Mark Armstrong: Killer hills, a new PB and why it’s time running clubs get their thinking caps on

Mark Armtrong in action at the Blickling Half Marathon. Picture: Sonya Duncan

Mark Armtrong in action at the Blickling Half Marathon. Picture: Sonya Duncan - Credit: Sonya Duncan

‘Uncoachable’ - that’s how Neil Featherby described me in the run-up to the Blickling Half Marathon last weekend.

I couldn’t really argue given I ran a marathon when advised to only do 16 miles in preparation for the half on Sunday.

That didn’t stop it riling me up... which I’m certain is exactly what Neil intended.

I wanted to show him that even with a marathon in my legs that I could still run a new personal best, and not get injured!

I daren’t mess this race up, I thought – I’ll never hear the end of it!

So, in more ways than one, I wasn’t quite sure what to expect when I turned up at the race HQ at Aylsham Recreation Ground early on Sunday morning.

Like a lot of other runners around the country, I’ve been desperate for a road race scene to return in a safe way and this was my first road event in a world living with Covid.

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My wife, Alison, and I arrived nice and early for it to just start raining...

After scanning the QR code on the Track and Trace app in the car park it was time to make our way to the start line. With my buff as my face covering I lined up in a socially distant way alongside two other runners and suddenly we were off. I enjoyed the low key nature of it as someone who can often waste a lot of nervous energy on the start line. It’s never best to over-think things and running is no different – have your plan and execute it the best you can.

After one lap of Aylsham Rec I was out on the country roads. I settled upon a steady pace of around 7.30minute miles to start as I knew the first five miles were particularly undulating. I had it in mind to push a bit more in the second five miles before seeing what I had for the last three.

It felt like a race, but everyone was in their own bubble in more ways than one, as you had little idea of when others had begun their race in their wave. It’s the only time I’ve ever got near runners like Kyle Brooks and John Moore before as they both cruised past me mid-race with the latter kindly reminding to ‘mind the foliage’ - bloody conkergate.

The hills were definitely having an effect and I started to feel in need of a little energy lift as I hit the five-mile point and a gel (after some difficulty in the opening) set up the second part of my race as I tried to increase my pace. It was also here that I stopped looking at my watch as I just wanted to run in a comfortably hard way and not be a slave to my Garmin.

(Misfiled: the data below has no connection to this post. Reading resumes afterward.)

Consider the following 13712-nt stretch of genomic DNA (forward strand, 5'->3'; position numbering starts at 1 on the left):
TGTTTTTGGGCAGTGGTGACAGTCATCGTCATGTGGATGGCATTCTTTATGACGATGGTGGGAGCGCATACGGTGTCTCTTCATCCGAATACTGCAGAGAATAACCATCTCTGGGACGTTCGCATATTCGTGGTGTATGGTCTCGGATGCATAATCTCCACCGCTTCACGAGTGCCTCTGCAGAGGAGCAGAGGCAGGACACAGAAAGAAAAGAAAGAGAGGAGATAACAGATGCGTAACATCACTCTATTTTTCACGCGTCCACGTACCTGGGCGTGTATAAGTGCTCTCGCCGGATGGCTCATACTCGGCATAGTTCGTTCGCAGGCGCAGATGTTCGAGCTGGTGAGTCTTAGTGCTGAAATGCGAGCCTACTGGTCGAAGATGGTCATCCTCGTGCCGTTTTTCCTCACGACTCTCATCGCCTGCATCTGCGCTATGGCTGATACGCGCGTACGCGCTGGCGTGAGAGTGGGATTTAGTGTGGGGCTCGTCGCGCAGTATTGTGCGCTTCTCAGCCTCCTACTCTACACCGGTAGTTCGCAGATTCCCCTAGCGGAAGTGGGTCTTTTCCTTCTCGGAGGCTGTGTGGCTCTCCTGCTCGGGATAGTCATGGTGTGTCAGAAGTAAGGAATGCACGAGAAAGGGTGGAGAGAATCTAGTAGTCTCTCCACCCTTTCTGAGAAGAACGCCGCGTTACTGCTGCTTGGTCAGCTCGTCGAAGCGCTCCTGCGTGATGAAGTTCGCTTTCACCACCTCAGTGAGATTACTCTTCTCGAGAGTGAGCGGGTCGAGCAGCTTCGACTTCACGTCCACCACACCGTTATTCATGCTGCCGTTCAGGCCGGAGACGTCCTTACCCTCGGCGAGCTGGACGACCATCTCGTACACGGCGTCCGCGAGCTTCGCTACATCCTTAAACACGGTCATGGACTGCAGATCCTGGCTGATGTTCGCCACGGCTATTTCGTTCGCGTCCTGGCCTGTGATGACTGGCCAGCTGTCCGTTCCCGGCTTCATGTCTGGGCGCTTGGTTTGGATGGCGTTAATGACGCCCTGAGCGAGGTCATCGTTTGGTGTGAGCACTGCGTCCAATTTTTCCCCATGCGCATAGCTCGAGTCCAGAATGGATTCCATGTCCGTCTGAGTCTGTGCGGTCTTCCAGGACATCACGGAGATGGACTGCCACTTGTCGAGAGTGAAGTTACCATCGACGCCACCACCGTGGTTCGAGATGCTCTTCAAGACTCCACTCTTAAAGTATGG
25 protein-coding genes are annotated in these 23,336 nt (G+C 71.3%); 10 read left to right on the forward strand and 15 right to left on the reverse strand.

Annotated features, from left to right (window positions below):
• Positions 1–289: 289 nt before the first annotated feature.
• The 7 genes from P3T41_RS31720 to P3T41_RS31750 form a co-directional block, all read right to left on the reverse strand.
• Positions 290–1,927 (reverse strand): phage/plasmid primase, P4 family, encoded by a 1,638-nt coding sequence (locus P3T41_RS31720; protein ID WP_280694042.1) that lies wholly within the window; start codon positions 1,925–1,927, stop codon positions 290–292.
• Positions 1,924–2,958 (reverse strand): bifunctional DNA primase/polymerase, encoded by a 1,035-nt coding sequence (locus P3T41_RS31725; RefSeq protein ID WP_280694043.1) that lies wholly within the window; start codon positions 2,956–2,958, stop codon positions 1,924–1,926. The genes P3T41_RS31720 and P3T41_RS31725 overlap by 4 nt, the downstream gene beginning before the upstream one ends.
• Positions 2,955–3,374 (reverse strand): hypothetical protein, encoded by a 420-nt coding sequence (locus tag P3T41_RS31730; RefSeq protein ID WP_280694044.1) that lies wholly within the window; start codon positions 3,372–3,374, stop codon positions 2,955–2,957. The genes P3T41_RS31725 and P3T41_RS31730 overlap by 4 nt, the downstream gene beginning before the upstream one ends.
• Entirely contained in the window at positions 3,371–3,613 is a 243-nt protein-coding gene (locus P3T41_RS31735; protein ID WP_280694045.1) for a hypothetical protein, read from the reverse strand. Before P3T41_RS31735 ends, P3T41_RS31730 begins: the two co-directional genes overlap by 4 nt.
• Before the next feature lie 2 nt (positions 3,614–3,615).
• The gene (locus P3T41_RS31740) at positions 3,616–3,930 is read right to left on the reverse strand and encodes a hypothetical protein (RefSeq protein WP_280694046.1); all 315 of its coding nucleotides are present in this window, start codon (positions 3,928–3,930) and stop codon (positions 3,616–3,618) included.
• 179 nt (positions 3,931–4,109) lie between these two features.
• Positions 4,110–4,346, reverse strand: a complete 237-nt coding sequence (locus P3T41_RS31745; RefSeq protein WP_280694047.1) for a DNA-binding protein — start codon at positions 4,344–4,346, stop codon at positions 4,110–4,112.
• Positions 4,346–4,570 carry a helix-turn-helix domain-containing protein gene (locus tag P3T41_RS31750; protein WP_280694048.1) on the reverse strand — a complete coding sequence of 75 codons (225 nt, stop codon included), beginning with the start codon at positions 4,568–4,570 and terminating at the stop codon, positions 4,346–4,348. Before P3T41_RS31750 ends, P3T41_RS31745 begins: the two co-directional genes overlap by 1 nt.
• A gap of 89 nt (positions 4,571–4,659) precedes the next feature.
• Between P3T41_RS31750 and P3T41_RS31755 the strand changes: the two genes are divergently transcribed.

I was chasing down a Bungay Black Dog runner for what felt like a very long time. I was probably only cutting a few seconds off him each mile but it at least provided a target.

After passing him in the 10th mile (socially distant of course!), a Norfolk Gazelles runner came up behind me and we pushed each other on for the rest of the race. These were the kind of situations I have been missing in virtual races – nothing beats having a physical target in front, or behind, you pushing you on.

The end of the race was a killer with a steep hill into the Market Place but I managed to finish with something approaching a flourish and clock in at 1:37:38 – 33 seconds quicker than my previous half marathon best set on a much flatter course at Cambridge last year.

Neil and I can kiss and make up although I know there’s a quicker time in these legs yet, which hopefully I can prove in races over the next few months.

But the most important thing about Sunday was that it provided proof that a safe event could be put on in these worrying times. I know for those at the really sharp end of races that it won’t be seen as proper racing given it was staged in a time trial way.

But it’s something for the wider running community to cling to and I hope now that our running clubs can start putting plans in place for a race calendar to start forming for the new year.

If they don’t then event companies will fill the void and I’m sure I’m not the only person who would rather see runner’s money going into the pockets of our running clubs.

It’s not going to be easy – I’ve spoken to enough race directors over the years about the stresses and strains of event planning in the best of times.

But the appetite from the running community is there and if our clubs don’t put these races on then someone else will.

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